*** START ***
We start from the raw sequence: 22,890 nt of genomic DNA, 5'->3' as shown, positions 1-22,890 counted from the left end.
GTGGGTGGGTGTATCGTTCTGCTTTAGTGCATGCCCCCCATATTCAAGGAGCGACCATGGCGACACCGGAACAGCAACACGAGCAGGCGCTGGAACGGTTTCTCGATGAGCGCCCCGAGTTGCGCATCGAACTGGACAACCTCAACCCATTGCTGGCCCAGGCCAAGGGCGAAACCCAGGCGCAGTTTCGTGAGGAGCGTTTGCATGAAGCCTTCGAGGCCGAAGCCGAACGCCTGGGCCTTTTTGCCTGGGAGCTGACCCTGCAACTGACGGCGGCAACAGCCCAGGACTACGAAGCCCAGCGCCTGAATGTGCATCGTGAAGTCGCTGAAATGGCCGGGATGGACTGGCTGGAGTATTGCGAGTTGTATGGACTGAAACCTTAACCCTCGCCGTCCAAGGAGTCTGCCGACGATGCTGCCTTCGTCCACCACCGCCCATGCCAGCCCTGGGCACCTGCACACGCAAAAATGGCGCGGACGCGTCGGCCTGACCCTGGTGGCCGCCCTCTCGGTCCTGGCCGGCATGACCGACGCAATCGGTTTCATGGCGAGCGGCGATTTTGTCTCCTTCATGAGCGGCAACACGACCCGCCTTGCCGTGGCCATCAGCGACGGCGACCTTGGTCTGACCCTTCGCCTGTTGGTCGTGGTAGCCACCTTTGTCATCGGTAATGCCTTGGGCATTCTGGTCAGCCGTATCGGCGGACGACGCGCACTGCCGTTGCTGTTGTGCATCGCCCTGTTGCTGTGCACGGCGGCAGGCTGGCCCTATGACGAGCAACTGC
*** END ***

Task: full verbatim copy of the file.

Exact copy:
We start from the raw sequence: 22,890 nt of genomic DNA, 5'->3' as shown, positions 1-22,890 counted from the left end.
GTGGGTGGGTGTATCGTTCTGCTTTAGTGCATGCCCCCCATATTCAAGGAGCGACCATGGCGACACCGGAACAGCAACACGAGCAGGCGCTGGAACGGTTTCTCGATGAGCGCCCCGAGTTGCGCATCGAACTGGACAACCTCAACCCATTGCTGGCCCAGGCCAAGGGCGAAACCCAGGCGCAGTTTCGTGAGGAGCGTTTGCATGAAGCCTTCGAGGCCGAAGCCGAACGCCTGGGCCTTTTTGCCTGGGAGCTGACCCTGCAACTGACGGCGGCAACAGCCCAGGACTACGAAGCCCAGCGCCTGAATGTGCATCGTGAAGTCGCTGAAATGGCCGGGATGGACTGGCTGGAGTATTGCGAGTTGTATGGACTGAAACCTTAACCCTCGCCGTCCAAGGAGTCTGCCGACGATGCTGCCTTCGTCCACCACCGCCCATGCCAGCCCTGGGCACCTGCACACGCAAAAATGGCGCGGACGCGTCGGCCTGACCCTGGTGGCCGCCCTCTCGGTCCTGGCCGGCATGACCGACGCAATCGGTTTCATGGCGAGCGGCGATTTTGTCTCCTTCATGAGCGGCAACACGACCCGCCTTGCCGTGGCCATCAGCGACGGCGACCTTGGTCTGACCCTTCGCCTGTTGGTCGTGGTAGCCACCTTTGTCATCGGTAATGCCTTGGGCATTCTGGTCAGCCGTATCGGCGGACGACGCGCACTGCCGTTGCTGTTGTGCATCGCCCTGTTGCTGTGCACGGCGGCAGGCTGGCCCTATGACGAGCAACTGC